A new study conducted by RIKILT-Wageningen University of Technology in the Netherlands suggests that ELISA tests for gluten may not be accurate in all cases. While the current method is recommended by Codex Alimentarius, some tests have limitations. For instance, competitive R5 ELISA is not sensitive enough to detect the presence of gluten in cereals or fermented foods. Nevertheless, a type I method can detect gluten to parts per million.
A sandwich ELISA requires two epitopes on the gluten protein. Hydrolyzed proteins lack these epitopes, making them useless for the sandwich R5 ELISA. As a result, gluten-free foods, malt beverages, and soy sauce, may test negative. Although this doesn't mean that the product contains no gluten protein, it does suggest that the assay used is ineffective.
The sandwich R5 ELISA method uses a specific antibody called R5 to detect gluten. The sandwich ELISA has been the standard method for gluten testing in the food industry for over 30 years. However, it has limitations, especially when attempting to identify hydrolyzed fragments. Competitive R5 ELISA is more sensitive to smaller segments of protein in fermented foods, but it hasn't been fully validated.
Because gluten is a complex mixture of several hundred different proteins from three different species, ELISAs are not very accurate. This is due to the fact that ELISA tests are limited to detecting one type of protein and convert the results into the total gluten content. Most of the antibodies detect the prolamin fraction of gluten, which is the portion of the protein that binds to aqueous alcohol. Because gluten is so complicated, it's necessary to have a high-quality ELISA test. There maybe some residual substances on the ELISA plate after the detetion. In order to reduce the errors caused by the residues, an ELISA washer is needed. Elisa washer is a medical device specially designed to clean the microplate and generally used in conjunction with the microplate reader.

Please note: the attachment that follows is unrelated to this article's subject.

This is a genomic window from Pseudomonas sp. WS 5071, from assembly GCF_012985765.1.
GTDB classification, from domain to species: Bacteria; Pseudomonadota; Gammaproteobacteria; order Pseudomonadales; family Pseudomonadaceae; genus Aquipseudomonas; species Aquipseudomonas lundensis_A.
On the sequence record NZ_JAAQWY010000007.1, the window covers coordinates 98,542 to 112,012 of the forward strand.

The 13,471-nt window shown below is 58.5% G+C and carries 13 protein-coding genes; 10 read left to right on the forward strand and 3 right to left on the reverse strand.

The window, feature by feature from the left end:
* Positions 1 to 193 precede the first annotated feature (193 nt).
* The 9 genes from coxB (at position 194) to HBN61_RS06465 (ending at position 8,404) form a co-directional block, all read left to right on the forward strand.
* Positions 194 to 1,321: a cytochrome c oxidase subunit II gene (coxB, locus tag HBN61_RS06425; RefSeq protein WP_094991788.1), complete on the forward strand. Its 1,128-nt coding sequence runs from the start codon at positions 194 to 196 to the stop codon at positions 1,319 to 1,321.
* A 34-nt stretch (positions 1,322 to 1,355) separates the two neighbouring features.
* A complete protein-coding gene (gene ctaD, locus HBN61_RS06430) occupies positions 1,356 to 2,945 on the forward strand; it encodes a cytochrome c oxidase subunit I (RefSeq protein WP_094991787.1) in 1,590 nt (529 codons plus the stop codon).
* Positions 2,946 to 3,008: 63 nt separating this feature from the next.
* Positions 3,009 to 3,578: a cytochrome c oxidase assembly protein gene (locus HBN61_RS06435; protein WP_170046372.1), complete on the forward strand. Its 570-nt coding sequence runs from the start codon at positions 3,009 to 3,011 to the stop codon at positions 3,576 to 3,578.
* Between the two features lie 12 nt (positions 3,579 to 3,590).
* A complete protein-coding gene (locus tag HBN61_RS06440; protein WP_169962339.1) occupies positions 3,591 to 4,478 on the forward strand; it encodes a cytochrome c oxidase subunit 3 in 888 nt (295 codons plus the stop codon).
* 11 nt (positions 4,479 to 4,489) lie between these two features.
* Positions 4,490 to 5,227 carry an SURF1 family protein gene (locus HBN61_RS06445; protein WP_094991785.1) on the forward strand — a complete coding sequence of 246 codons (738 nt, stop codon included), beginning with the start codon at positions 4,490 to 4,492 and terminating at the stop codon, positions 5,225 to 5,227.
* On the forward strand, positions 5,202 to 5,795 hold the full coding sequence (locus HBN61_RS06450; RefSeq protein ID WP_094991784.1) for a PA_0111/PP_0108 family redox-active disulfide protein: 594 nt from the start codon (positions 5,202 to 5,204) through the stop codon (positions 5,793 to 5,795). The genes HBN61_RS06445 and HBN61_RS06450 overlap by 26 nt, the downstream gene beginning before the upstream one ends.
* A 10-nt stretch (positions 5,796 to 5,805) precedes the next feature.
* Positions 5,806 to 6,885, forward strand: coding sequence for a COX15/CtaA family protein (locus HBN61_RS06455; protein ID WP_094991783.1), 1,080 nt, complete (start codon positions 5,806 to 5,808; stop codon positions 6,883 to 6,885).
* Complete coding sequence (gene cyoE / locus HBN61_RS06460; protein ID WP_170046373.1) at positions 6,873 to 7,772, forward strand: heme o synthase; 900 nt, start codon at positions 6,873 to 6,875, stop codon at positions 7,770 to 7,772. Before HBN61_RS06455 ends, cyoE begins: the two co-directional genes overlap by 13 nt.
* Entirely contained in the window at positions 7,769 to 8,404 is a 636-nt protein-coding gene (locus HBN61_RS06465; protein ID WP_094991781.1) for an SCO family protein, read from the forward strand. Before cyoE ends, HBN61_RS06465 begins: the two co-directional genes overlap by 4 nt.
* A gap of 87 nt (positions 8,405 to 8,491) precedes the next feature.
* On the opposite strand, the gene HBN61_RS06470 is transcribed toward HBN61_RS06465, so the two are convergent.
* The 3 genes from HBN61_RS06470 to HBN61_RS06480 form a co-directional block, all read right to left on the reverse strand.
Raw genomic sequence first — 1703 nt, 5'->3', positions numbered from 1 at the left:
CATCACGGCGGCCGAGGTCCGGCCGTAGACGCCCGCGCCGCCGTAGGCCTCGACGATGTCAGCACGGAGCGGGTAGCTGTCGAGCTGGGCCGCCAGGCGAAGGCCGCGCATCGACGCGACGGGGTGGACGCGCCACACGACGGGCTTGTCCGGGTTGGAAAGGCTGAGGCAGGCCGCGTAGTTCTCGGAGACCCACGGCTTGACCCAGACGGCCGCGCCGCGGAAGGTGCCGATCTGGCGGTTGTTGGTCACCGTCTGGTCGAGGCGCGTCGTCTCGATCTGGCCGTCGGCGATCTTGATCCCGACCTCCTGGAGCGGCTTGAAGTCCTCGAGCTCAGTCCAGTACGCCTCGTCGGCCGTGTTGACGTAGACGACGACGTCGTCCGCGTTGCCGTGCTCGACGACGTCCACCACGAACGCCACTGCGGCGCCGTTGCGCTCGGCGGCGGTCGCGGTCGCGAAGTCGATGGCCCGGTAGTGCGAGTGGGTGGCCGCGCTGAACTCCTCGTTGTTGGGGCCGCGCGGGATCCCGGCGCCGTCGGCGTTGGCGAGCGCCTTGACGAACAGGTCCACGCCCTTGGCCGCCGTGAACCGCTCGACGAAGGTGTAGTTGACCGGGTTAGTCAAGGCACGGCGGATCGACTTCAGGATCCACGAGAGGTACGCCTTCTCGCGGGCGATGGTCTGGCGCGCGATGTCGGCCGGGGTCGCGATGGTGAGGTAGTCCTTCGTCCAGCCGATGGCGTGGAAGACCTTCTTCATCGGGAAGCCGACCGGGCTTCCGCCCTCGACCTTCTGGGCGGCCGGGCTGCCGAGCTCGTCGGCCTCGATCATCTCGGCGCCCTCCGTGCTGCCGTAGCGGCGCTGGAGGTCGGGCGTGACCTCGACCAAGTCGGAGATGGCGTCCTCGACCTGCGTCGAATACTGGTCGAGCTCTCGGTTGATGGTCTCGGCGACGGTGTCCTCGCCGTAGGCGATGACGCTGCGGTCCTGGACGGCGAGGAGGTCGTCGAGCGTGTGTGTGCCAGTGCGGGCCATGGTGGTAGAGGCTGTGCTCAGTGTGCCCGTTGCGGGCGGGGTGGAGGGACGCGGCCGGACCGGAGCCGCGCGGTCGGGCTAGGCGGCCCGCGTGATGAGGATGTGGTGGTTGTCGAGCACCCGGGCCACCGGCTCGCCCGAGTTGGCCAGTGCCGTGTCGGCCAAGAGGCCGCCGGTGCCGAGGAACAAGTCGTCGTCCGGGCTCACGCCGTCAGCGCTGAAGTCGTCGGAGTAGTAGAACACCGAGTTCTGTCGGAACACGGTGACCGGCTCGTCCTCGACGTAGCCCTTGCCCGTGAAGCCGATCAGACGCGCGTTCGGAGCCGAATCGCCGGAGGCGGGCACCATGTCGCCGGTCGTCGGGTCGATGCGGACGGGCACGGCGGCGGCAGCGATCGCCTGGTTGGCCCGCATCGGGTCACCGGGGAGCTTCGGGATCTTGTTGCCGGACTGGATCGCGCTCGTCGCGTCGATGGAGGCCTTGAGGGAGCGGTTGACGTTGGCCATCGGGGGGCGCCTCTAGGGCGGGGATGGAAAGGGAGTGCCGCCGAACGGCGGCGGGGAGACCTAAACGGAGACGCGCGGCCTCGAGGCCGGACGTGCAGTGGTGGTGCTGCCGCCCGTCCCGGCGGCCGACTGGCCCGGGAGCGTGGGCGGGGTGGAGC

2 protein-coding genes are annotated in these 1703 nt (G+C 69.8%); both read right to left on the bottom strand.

As a result, researchers are calling for urgent improvements to these testing kits. They recommend competitive formats, improved extraction methods, and detection of relevant gluten peptides. Nevertheless, it is important to note that if you test positive for gluten, you should consult a doctor. If your results are negative, you should continue eating your regular diet. If you have any family members who have positive results, it is vital to have early screening as a preventative measure.
To obtain results faster, RIDASCREEN Gliadin competitive ELISA offers a quantitative solution for gluten detection in beer. The MultiWash+ washer and SpectraMax ABS Plus reader automate the wash steps, while SoftMax Pro Software calculates results and flags results for further study. The RIDASCREEN Gliadin competitive ELISA is highly precise and sensitive and only takes an hour to reliably measure gluten content in beer.
The G12 antibody-based gluten detection kit was developed and evaluated for use in official control systems. Both tests were validated by comparing routine samples to samples that entered an official laboratory. They were compared against alpha 2-gliadin 33 mer from wheat and omega-Secalin from rye. This comparison demonstrates that G12 antibody-based ELISA is equivalent to the official R5 method.
The EZ Gluten(tm) Test can detect gluten in a wide range of food and beverage products, including beverages. It detects the presence of gluten as low as 10 ppm, and is portable enough for use in industry settings. This test also has the flexibility to detect individual ingredients in foods. So, if you are worried about gluten in food, EZ Gluten(tm) Test may be right for you.